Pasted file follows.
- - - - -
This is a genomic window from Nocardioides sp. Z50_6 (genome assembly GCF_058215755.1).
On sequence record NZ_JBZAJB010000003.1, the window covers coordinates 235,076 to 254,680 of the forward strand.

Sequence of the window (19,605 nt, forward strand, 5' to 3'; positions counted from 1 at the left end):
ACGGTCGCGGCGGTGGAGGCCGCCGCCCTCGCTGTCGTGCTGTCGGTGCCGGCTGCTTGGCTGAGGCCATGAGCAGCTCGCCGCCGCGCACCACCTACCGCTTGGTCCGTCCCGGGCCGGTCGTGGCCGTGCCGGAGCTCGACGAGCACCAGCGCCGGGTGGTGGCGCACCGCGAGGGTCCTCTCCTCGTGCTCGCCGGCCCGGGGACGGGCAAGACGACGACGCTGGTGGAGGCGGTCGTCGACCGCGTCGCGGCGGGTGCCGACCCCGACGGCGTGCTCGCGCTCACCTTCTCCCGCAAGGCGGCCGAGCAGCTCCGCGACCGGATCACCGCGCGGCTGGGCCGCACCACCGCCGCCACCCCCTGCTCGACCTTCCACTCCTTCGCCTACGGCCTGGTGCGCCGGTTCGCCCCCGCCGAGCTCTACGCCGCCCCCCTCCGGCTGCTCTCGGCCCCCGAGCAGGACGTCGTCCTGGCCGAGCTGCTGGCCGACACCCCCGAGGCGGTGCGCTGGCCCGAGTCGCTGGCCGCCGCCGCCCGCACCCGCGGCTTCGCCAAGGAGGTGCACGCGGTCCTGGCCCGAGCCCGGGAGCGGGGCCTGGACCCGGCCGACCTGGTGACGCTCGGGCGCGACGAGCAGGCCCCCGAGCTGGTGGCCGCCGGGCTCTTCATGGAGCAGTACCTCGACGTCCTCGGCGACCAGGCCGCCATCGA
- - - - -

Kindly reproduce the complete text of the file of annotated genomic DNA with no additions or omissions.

This is a genomic window from Nocardioides sp. Z50_6 (genome assembly GCF_058215755.1).
On sequence record NZ_JBZAJB010000003.1, the window covers coordinates 235,076 to 254,680 of the forward strand.

Sequence of the window (19,605 nt, forward strand, 5' to 3'; positions counted from 1 at the left end):
ACGGTCGCGGCGGTGGAGGCCGCCGCCCTCGCTGTCGTGCTGTCGGTGCCGGCTGCTTGGCTGAGGCCATGAGCAGCTCGCCGCCGCGCACCACCTACCGCTTGGTCCGTCCCGGGCCGGTCGTGGCCGTGCCGGAGCTCGACGAGCACCAGCGCCGGGTGGTGGCGCACCGCGAGGGTCCTCTCCTCGTGCTCGCCGGCCCGGGGACGGGCAAGACGACGACGCTGGTGGAGGCGGTCGTCGACCGCGTCGCGGCGGGTGCCGACCCCGACGGCGTGCTCGCGCTCACCTTCTCCCGCAAGGCGGCCGAGCAGCTCCGCGACCGGATCACCGCGCGGCTGGGCCGCACCACCGCCGCCACCCCCTGCTCGACCTTCCACTCCTTCGCCTACGGCCTGGTGCGCCGGTTCGCCCCCGCCGAGCTCTACGCCGCCCCCCTCCGGCTGCTCTCGGCCCCCGAGCAGGACGTCGTCCTGGCCGAGCTGCTGGCCGACACCCCCGAGGCGGTGCGCTGGCCCGAGTCGCTGGCCGCCGCCGCCCGCACCCGCGGCTTCGCCAAGGAGGTGCACGCGGTCCTGGCCCGAGCCCGGGAGCGGGGCCTGGACCCGGCCGACCTGGTGACGCTCGGGCGCGACGAGCAGGCCCCCGAGCTGGTGGCCGCCGGGCTCTTCATGGAGCAGTACCTCGACGTCCTCGGCGACCAGGCCGCCATCGA